• Increasingly supportive views toward affirmative actions for African Americans: In the 2018 General Social Survey, 52% of Americans say the country spends too little on improving the conditions of Black America – an all-time high. A 2017 Pew poll also shows that 61% of Americans believe the country has not done enough to give equal rights to blacks. 
  • Recognizes African Americans’ value and struggles: Outside of the economic dimensions of reparations, advocates argue that reparations would give legitimacy to the role of African Americans in American history and expand awareness of it.

Opponents impugn it for being:

  • Unpopular and divisive, which may inflame racial tensions: Compensation forms of reparations are politically unpopular. In two recent polls, only 26% of voters supported payment- reparations. Reparations are especially unpopular among white voters and Republicans, but even Democratic voters are split on support for reparations. However, a 60% majority of African Americans support compensation for wrongs, which some argue would inflame tensions.
  • Unclear how to do it: Given the varying definitions, debates proliferate about what a reparations program would look like, who would benefit, who would pay, and how it would be funded. One challenge, for example, would be how to identify who are descendants of slaves.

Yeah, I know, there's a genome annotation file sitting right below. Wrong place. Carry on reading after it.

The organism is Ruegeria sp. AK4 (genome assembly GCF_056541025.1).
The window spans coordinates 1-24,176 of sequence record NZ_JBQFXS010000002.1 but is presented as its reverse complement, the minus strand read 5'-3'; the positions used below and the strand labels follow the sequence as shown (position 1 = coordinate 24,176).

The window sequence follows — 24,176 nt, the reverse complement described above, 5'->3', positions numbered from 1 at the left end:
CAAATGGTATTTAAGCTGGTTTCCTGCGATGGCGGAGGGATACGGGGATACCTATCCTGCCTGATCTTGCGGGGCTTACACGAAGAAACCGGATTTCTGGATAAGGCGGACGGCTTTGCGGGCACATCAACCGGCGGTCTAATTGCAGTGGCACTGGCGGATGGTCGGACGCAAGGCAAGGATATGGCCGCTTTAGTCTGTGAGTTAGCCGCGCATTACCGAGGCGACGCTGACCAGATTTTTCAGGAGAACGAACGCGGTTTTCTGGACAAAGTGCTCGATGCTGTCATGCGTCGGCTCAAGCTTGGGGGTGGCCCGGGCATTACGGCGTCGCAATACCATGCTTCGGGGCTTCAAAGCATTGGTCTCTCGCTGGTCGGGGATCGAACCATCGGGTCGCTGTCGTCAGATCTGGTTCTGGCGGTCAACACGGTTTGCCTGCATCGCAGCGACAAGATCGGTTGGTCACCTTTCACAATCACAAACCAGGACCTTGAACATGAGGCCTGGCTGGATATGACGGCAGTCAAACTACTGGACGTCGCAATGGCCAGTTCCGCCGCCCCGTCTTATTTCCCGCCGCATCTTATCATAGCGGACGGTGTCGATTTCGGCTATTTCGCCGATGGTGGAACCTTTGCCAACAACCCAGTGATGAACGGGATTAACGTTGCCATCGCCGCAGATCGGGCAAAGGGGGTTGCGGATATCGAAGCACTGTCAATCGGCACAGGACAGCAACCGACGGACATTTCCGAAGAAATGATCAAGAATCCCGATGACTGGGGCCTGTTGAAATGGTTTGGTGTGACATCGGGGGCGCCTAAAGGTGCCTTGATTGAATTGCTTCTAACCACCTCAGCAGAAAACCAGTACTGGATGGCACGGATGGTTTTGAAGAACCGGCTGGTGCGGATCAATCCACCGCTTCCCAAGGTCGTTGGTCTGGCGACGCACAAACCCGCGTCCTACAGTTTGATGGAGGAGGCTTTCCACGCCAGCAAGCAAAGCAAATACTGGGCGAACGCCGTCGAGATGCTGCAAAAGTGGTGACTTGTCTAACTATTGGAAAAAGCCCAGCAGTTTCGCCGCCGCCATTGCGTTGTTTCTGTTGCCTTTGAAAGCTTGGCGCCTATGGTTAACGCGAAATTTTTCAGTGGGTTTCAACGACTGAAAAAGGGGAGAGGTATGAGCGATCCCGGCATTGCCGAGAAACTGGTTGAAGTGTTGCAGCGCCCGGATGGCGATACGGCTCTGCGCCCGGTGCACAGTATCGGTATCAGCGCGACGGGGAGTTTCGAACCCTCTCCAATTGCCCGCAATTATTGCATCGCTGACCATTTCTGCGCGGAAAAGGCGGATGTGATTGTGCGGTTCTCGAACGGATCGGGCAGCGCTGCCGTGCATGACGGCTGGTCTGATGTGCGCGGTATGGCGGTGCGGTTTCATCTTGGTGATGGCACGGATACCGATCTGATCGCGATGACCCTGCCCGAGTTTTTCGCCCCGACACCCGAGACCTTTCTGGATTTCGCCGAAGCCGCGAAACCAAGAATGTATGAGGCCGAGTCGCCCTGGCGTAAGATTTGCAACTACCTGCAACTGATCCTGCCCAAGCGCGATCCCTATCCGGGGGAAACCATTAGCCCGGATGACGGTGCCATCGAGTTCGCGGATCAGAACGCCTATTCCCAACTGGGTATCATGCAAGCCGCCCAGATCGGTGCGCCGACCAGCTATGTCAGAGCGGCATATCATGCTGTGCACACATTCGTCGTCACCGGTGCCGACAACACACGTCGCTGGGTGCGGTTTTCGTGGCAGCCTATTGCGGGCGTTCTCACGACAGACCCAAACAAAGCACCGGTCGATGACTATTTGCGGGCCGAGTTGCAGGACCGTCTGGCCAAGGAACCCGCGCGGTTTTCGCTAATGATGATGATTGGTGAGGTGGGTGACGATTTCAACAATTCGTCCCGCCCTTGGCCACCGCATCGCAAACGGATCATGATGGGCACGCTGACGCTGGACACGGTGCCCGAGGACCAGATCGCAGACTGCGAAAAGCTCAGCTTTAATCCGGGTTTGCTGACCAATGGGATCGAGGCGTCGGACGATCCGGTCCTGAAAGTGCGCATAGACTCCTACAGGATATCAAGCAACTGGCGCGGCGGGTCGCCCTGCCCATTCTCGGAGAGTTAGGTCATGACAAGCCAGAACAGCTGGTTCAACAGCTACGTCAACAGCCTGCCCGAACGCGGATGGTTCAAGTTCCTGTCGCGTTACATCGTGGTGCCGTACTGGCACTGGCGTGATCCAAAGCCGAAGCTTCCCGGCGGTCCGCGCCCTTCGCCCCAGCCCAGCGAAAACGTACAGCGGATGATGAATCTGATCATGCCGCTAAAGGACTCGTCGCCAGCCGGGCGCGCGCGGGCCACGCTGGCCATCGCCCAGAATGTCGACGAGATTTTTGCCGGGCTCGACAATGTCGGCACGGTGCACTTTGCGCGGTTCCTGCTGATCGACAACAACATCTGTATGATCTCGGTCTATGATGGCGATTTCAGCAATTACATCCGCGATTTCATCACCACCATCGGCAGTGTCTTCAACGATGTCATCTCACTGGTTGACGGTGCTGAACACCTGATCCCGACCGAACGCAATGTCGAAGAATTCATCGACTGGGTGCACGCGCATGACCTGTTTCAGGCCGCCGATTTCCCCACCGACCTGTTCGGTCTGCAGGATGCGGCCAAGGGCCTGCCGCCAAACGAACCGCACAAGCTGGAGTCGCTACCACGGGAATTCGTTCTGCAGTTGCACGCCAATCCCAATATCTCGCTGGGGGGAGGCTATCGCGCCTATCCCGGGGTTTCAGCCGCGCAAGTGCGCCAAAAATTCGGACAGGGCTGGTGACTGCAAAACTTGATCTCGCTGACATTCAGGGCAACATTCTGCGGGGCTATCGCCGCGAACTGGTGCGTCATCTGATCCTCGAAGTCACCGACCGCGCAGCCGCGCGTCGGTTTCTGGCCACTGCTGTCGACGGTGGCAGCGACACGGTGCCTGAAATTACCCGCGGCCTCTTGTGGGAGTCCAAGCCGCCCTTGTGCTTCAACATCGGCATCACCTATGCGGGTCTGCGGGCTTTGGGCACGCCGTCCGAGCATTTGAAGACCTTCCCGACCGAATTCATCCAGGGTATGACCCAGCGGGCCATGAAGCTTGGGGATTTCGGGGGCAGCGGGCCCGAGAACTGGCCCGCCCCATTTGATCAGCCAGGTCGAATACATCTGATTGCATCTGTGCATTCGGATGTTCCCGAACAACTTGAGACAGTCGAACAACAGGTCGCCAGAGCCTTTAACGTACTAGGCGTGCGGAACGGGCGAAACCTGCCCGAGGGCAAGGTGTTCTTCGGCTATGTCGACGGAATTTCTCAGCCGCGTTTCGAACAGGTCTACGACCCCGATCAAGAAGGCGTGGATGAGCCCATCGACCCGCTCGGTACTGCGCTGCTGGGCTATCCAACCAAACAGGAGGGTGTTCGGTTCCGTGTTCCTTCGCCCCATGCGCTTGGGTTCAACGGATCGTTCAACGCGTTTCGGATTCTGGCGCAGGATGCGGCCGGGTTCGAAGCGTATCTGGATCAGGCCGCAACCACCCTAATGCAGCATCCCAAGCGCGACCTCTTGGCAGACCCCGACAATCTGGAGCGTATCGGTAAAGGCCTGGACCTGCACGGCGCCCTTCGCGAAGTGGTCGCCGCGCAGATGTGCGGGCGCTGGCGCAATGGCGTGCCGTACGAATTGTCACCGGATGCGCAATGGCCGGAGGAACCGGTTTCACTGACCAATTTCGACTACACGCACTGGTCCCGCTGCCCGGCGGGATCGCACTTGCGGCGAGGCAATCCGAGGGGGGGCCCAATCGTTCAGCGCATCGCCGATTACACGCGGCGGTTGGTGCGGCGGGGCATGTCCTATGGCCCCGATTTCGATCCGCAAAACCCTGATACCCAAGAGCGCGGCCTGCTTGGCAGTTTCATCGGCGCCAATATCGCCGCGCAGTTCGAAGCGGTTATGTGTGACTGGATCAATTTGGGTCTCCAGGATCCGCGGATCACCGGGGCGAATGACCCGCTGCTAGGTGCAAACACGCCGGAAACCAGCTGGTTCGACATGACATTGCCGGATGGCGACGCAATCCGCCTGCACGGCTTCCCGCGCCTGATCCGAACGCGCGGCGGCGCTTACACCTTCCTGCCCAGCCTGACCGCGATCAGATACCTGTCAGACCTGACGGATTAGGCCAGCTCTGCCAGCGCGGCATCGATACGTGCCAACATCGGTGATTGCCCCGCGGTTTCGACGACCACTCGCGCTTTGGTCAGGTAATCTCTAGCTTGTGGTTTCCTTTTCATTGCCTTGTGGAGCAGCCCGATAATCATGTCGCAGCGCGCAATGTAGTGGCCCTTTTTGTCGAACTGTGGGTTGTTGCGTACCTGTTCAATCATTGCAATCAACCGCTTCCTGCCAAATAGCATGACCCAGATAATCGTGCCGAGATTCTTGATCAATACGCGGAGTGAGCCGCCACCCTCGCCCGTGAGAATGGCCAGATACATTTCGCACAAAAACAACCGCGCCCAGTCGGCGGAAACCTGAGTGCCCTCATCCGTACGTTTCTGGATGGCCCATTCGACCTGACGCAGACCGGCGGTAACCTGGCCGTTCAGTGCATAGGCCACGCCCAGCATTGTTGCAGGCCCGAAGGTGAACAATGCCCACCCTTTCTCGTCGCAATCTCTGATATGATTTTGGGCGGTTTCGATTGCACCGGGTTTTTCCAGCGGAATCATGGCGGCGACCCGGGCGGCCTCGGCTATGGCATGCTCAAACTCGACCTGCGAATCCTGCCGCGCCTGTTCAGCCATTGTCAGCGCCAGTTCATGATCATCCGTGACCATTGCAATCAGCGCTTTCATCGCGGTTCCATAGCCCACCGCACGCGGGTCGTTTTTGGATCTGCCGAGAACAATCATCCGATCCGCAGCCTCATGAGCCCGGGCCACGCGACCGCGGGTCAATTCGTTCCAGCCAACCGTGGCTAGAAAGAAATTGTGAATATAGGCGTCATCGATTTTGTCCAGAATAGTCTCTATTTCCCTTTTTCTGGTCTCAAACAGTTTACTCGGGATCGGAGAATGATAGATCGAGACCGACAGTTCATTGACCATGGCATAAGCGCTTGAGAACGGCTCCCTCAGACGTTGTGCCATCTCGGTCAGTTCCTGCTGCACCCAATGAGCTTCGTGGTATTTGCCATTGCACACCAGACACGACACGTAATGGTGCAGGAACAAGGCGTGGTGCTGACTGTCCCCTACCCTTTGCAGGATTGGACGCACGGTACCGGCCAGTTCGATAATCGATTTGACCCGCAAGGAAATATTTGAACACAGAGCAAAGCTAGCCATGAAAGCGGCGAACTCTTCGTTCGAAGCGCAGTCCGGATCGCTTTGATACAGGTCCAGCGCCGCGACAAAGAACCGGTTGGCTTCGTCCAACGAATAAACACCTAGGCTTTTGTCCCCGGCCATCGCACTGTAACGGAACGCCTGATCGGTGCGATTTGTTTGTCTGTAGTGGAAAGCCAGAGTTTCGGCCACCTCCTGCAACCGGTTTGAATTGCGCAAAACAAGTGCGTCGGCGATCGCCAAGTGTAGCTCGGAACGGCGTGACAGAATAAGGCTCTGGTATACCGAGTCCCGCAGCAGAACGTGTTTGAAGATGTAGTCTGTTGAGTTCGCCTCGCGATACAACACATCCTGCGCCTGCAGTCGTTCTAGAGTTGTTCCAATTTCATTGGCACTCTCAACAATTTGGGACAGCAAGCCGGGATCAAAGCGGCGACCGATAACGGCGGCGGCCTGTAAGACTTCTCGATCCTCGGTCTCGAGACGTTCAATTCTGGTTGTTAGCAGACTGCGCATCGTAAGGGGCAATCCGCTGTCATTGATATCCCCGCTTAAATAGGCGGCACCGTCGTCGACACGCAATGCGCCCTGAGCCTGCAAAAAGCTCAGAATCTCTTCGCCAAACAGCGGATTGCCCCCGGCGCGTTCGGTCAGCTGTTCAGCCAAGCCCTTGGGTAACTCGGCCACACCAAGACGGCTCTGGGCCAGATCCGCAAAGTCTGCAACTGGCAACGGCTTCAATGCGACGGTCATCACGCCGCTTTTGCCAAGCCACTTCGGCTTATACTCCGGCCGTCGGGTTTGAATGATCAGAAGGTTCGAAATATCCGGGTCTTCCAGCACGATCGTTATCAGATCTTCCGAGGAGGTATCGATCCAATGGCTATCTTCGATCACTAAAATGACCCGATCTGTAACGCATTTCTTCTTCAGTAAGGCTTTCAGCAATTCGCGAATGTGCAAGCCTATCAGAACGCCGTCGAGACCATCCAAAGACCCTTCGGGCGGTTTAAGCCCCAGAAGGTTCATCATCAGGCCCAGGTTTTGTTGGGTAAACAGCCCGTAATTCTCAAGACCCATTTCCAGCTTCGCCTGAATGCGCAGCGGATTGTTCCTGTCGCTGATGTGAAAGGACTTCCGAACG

• Unfair to other marginalized groups: Some argue that a targeted policy supporting African Americans denies the fact that other immigrants and minorities face(d) discrimination – even though they weren’t slaves. Republicans also argue that reparations would divide the African American community into “descendants of slaves” and “non-descendants” who came after the end of slavery, fueling discord.
  • Has been solved: Republicans argue it is no longer a problem because of civil rights legislation, the election of President Barack Obama, and changes in criminal justice policies. Trump also points to the lowest African-American unemployment rate in history.
  • Better to focus on broader policies that tackle current challenges: Policies that would disproportionately help African Americans – like criminal justice and housing reform – poll much better than support for reparations. Political pragmatists argue not bundling these reforms underneath the moniker of “reparations” makes more sense. 
  • Why should I pay for sins from 150 years ago: Senate Majority Leader Mitch McConnell believes Americans today should not pay for the nation’s “original sin” that happened “150 years ago for whom none of us currently living are responsible.”

[1] These include Jim Crow, discriminatory private regulation, exclusionary housing practices, and denying access to social security or GI funding.

[2] Bernie Sanders, Pete Buttigieg, Joe Biden, Elizabeth Warren, Amy Klobuchar, and Michael Bloomberg. Of the candidates who have dropped out, only Marianne Williamson and Tom Steyer have called for payments to descendants of slaves. 

[3] Buttigieg wants to reduce the number of Americans incarcerated by half; triple the number of entrepreneurs from underserved areas and particularly entrepreneurs of color within 10 years, which he says would create 3 million jobs and $660 billion in new wealth for black communities. 

[4] The act would create a housing program that would offer special financial aid to first-time homebuyers in communities affected by redlining, a form of housing discrimination that classified predominantly black communities and homebuyers as “hazardous” and undesirable, a designation that led to extremely high — if not outright prohibitive — costs of loans to black homebuyers.